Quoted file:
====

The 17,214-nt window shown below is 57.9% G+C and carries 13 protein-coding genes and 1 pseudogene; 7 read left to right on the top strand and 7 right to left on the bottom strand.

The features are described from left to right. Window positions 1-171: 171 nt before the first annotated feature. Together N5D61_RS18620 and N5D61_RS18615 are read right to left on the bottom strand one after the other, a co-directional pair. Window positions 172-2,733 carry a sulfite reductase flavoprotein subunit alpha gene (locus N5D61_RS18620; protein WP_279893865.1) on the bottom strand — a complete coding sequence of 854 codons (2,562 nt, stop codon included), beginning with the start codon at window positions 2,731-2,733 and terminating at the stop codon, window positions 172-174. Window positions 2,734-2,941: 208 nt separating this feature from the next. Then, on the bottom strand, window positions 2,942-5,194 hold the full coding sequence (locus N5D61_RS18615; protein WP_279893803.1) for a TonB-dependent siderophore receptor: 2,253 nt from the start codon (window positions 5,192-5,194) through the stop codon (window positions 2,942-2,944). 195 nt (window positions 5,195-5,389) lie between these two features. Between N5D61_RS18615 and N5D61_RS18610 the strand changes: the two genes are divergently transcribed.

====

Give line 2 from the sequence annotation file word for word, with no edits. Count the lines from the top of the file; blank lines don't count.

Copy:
The features are described from left to right. Window positions 1-171: 171 nt before the first annotated feature. Together N5D61_RS18620 and N5D61_RS18615 are read right to left on the bottom strand one after the other, a co-directional pair. Window positions 172-2,733 carry a sulfite reductase flavoprotein subunit alpha gene (locus N5D61_RS18620; protein WP_279893865.1) on the bottom strand — a complete coding sequence of 854 codons (2,562 nt, stop codon included), beginning with the start codon at window positions 2,731-2,733 and terminating at the stop codon, window positions 172-174. Window positions 2,734-2,941: 208 nt separating this feature from the next. Then, on the bottom strand, window positions 2,942-5,194 hold the full coding sequence (locus N5D61_RS18615; protein WP_279893803.1) for a TonB-dependent siderophore receptor: 2,253 nt from the start codon (window positions 5,192-5,194) through the stop codon (window positions 2,942-2,944). 195 nt (window positions 5,195-5,389) lie between these two features. Between N5D61_RS18615 and N5D61_RS18610 the strand changes: the two genes are divergently transcribed.